SRPEDD’s Pavement Management Program is an ongoing effort to evaluate pavement conditions on federal aid eligible roads in our communities.  Pavement Management is a process in which a network of roads is evaluated and rated to determine a schedule of maintenance to keep the roads in good to excellent condition.  Results of SRPEDD’s 2007-2008 Survey are shown in combination with results from MassDOT’s data in the interactive map below.  SRPEDD is in the process of updating this data.  Assistance for local community pavement management programs is available and is discussed in more detail below.

Data collected is used to aid in the project selection process for the Transportation Improvement Program (TIP) as well as updating the Regional Transportation Plan.  Our survey does not include roads classified as Interstate Highways or roadways that are part of the National Highway System as they are surveyed by MassDOT.  Results of SRPEDD’s 2007-2008 Survey are shown in combination with results from MassDOT’s data in the interactive map below.

 

 

TRIP, a national non-profit transportation research group, released a report in September of 2012 entitled "Hold the Wheel Steady: America's Roughest Rides and Strategies to Make our Roads Smoother" in which they report that 24% of the nation's metropolitan roads-interstates, freeways and other critical routes have been pavements in poor conditions.  They also state that this poor condition result in rough sides and cost the average urban motorist $402 annually in additional vehicle operating costs by accelerating vehicle deterioration and depreciation, increasing fuel consumption and tire wear.

Deterioration of pavement over time is inevitable because of wear and tear caused by traffic and since the materials that make up asphalt begin to break down and become affected by elements such as rain, sunlight and chemicals that come into contact with the pavement surface.  The liquid asphalt binder that is the "glue" of the pavement begins to lose its natural resistance to water, allowing moisture to penetrate into and underneath the pavement.  Deterioration of asphalt pavements can be due to factors that go beyond just normal wear and tear causing premature deterioration.  The premature deterioration of asphalt pavement can be due to failures in construction - or human error.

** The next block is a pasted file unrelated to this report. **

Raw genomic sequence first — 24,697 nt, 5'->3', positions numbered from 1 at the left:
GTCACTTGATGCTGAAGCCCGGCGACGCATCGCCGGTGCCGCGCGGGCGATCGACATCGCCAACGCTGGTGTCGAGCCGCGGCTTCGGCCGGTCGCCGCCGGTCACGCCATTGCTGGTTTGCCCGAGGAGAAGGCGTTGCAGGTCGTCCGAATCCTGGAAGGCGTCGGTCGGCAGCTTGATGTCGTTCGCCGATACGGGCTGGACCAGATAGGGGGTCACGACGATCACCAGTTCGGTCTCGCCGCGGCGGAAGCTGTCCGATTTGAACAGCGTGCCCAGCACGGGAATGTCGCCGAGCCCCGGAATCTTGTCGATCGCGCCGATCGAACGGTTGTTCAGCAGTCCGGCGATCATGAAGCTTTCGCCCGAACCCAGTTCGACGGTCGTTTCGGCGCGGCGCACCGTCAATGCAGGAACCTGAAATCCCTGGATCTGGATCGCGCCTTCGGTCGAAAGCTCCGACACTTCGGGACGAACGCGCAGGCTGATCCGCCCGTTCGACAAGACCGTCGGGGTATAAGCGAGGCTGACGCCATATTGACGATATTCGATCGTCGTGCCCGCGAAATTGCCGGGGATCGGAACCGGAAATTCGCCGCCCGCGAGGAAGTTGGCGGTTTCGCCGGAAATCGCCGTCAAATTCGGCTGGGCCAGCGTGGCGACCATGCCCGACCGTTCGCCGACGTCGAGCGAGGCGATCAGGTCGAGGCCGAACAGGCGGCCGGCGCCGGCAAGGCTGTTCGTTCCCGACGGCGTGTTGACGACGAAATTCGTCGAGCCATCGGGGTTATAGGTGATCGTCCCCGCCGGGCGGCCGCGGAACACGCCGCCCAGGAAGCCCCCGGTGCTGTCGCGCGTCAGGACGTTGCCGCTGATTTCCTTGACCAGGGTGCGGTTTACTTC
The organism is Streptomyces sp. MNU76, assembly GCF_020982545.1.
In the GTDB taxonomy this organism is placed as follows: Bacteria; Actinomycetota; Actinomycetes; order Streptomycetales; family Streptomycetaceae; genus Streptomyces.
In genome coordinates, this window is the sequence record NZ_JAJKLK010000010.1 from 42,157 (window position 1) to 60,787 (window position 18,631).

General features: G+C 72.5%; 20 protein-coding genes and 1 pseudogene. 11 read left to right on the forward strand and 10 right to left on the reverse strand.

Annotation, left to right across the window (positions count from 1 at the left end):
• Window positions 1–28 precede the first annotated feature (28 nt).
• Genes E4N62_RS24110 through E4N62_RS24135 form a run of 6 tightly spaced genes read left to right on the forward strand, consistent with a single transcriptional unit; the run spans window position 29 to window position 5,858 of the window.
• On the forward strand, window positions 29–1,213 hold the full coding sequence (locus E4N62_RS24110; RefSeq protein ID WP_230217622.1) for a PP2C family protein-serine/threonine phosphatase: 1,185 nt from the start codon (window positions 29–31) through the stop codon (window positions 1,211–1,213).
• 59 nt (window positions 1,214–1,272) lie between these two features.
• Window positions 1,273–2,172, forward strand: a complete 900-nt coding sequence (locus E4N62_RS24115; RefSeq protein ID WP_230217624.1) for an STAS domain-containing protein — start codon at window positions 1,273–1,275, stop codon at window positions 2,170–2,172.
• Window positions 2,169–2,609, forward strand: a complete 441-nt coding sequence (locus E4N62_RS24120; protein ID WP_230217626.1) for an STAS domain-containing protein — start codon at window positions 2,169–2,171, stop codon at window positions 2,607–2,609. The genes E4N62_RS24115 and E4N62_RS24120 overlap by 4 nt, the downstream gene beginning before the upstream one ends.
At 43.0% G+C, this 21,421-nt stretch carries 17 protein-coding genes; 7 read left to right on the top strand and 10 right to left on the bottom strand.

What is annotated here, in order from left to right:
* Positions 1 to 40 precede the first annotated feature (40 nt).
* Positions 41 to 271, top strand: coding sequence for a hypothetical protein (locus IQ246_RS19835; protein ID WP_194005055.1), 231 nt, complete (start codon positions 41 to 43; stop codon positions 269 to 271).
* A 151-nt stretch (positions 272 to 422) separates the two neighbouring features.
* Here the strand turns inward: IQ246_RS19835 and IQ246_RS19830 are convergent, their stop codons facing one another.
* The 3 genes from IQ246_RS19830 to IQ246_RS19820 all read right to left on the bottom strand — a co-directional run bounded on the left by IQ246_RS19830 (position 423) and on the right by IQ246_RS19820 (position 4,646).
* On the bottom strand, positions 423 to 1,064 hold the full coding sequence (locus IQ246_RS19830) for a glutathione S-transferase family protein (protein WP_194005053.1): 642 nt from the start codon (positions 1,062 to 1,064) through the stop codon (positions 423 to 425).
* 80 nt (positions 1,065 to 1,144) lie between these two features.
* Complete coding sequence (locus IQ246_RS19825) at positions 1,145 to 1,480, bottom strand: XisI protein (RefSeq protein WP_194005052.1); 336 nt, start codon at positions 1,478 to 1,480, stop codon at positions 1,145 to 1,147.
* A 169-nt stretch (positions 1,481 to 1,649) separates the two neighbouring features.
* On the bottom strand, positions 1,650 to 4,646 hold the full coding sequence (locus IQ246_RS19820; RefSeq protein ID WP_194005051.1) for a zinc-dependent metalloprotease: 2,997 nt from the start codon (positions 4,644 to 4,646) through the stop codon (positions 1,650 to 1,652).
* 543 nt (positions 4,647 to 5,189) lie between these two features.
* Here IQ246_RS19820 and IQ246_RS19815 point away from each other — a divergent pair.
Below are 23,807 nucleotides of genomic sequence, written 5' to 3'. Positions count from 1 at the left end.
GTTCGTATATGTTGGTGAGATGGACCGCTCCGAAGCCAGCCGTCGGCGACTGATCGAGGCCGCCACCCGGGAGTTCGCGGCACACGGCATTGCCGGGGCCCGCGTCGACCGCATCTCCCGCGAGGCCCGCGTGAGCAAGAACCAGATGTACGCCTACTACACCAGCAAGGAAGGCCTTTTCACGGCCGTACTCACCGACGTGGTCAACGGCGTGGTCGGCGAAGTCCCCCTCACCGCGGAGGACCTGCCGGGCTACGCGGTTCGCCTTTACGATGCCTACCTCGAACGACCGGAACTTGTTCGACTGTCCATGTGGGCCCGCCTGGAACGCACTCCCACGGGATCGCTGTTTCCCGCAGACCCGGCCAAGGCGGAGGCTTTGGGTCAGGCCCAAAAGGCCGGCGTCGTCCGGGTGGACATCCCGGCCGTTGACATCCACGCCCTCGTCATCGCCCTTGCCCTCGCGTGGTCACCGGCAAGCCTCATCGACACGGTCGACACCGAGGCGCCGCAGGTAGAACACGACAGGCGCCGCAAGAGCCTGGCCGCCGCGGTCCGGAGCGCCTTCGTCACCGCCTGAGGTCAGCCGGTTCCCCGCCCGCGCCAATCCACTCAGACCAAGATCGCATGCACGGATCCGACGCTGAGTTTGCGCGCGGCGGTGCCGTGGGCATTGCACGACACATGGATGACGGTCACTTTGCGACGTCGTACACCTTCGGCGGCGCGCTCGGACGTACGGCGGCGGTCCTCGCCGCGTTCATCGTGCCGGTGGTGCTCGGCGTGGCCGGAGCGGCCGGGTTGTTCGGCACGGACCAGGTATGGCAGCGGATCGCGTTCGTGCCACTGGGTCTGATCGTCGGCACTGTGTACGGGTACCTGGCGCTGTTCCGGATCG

The cost of repairs increase dramatically if not completed at the appropriate time, so it is therefore less expensive to keep presently good roads in good shape.  Allowing roads to deteriorate beyond the point at which normal maintenance is effective will double, and more often triple, the cost for corrective measures.  SRPEDD, on behalf of the Southeastern Massachusetts Metropolitan Planning Organization (SMMPO), has been providing pavement management services for member communities since 1984.  SRPEDD completed a regional pavement conditions survey of functionally classified, federal-aid eligible roadways as part of our Unified Planning Work Program for 2007 and 2008 and is currently working on updating the pavement conditions database.

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